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Approach Without Caution,
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This review is from: Cautionary Tales For The Brave (Audio CD)
CDs usually come in "jewel cases" but rarely do those cases contain jewels as bright as "Cautionary Tales for the Brave".
Here we are witnessing the return of the music genre that dare not speak its name: progressive rock. Once it was a revered and world-conquering genre led by giants like Yes and Pink Floyd. Among other things they were inspired by the barrier-pushing explorations of artists like the Beatles and the Who, the possibilities offered by new instruments such as the synthesiser, and the more sophisticated recording facilities becoming available in the late sixties. It may be unfashionable to say so but a lot of the resulting music was very good. By the mid-seventies though, many (not all) prog rock bands had become too remote and self-absorbed. The back to basics movement of punk rendered them uncool if not necessarily unpopular. So prog returned from whence it came: underground.
But now another wave of bands is coming. A wave of bands producing grander, more ornate sounds than we've heard in quite a while. And riding the crest of that wave is Pure Reason Revolution. This mini-album, clocking in at a little under thirty minutes, introduces us to a band intent on creating richly varied and multi-layered music that is opulent and immediate. "Cautionary Tales..." is brimming with magical melodies, seductive vocal harmonies and agile guitars. Embellished in true prog fashion by voluptuous keyboards and anchored by rock-solid drums. It features the epic "Bright Amabassadors of Morning" and other songs that are shorter but no less exotic. The effect is reminiscent of Yes especially in their seventies heyday, not least in the welcoming, embracing atmosphere they create.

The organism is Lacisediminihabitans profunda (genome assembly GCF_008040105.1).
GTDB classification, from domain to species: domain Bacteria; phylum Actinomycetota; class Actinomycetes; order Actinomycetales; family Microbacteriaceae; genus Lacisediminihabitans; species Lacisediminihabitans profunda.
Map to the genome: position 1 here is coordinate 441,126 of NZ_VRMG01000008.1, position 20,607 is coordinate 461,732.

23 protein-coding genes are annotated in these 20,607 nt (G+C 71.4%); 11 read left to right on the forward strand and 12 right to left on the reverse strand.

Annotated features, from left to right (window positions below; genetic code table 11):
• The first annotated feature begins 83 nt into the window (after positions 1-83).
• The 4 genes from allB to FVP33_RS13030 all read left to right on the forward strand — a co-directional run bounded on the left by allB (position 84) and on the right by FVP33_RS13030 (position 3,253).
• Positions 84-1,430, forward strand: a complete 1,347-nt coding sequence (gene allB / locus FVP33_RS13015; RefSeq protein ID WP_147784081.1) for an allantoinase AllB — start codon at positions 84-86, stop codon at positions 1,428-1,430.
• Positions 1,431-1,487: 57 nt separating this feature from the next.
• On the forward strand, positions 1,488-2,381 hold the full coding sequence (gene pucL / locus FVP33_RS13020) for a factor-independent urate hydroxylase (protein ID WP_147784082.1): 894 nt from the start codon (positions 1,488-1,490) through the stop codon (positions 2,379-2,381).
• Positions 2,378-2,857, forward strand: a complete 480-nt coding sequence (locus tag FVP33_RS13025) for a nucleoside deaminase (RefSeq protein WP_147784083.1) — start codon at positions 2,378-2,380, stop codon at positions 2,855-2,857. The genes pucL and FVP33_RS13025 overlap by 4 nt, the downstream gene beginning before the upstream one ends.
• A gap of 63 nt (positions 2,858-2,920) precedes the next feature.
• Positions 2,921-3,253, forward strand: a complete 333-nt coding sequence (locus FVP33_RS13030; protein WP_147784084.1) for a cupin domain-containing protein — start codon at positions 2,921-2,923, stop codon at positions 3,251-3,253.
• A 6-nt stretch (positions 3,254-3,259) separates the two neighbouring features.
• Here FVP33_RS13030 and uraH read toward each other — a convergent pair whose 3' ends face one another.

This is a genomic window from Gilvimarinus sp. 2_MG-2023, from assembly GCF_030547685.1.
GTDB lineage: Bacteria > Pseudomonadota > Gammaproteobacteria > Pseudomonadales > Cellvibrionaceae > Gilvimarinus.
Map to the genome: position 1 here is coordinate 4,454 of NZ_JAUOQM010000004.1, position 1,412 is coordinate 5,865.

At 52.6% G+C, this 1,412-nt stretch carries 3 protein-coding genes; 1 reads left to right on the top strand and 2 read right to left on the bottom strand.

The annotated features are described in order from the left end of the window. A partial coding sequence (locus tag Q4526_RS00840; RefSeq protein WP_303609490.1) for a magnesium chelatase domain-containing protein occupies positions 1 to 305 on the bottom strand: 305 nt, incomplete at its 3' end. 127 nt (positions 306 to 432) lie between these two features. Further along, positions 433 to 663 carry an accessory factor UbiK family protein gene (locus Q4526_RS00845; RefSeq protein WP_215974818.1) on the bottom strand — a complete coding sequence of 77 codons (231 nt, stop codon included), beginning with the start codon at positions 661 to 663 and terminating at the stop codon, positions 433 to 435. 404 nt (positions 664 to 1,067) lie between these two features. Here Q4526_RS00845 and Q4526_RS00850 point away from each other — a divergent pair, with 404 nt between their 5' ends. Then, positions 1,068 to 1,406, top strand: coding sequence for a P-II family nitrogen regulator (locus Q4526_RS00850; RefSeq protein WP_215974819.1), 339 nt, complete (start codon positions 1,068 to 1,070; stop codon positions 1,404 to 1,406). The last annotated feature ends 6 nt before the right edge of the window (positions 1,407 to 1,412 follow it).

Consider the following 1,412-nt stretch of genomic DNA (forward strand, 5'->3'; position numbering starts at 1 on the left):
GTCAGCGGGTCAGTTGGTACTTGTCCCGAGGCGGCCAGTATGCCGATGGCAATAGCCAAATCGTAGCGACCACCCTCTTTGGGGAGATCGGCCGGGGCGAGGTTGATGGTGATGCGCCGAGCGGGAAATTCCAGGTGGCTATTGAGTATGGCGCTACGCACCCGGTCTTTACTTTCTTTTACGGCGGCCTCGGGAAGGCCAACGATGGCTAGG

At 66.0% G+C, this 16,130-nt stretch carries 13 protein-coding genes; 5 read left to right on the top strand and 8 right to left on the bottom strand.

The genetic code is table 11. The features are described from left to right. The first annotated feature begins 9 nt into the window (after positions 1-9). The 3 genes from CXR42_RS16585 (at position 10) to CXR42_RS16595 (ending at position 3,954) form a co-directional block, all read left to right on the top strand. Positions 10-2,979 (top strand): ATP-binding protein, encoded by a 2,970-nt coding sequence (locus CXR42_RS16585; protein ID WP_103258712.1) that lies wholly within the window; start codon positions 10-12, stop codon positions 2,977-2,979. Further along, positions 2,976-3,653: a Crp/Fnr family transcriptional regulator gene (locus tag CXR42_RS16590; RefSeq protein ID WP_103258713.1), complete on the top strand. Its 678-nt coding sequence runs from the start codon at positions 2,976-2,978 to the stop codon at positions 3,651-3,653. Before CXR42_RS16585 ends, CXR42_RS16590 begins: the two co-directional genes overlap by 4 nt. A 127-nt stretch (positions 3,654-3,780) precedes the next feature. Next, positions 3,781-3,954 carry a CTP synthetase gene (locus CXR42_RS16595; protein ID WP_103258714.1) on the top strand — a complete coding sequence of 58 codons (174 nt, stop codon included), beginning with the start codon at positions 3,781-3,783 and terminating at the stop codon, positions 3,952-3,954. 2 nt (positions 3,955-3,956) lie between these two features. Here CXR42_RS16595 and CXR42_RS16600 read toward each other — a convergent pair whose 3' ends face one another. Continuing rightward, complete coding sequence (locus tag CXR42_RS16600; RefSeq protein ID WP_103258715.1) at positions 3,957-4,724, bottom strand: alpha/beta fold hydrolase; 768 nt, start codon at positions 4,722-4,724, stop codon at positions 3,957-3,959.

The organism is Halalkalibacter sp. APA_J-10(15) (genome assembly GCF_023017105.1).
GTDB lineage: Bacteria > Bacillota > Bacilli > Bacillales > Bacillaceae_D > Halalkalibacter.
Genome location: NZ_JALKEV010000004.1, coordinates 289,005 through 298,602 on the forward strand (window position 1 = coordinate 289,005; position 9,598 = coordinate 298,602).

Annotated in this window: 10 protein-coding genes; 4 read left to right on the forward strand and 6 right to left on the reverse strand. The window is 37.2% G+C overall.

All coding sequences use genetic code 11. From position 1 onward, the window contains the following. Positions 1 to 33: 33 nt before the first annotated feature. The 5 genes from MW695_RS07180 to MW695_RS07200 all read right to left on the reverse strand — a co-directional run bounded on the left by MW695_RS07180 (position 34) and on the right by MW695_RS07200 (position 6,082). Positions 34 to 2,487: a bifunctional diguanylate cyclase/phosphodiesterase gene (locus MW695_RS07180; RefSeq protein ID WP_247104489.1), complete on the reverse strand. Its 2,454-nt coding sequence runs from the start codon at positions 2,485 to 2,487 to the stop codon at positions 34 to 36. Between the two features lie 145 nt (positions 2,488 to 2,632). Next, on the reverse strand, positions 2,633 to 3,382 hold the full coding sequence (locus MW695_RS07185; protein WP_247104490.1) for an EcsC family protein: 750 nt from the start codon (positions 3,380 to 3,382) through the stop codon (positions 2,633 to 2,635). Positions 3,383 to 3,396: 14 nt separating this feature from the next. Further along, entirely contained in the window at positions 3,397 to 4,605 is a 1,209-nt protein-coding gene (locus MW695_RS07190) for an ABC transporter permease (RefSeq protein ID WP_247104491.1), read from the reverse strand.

After the eleven-minute journey of "Bright Ambassadors of Morning" you might expect the rest of the album to be an anti-climax, but gladly it is far from it as PRR surge forward through "Arrival"/"The Intention Craft" with the power and grace of a racehorse. The more delicate harmonic interplay of "He Tried To Show Them Magic" is followed by the concluding track, a brief "Bright Ambassadors" reprise. Well, of course! This is prog rock after all. And it is, frankly, gorgeous.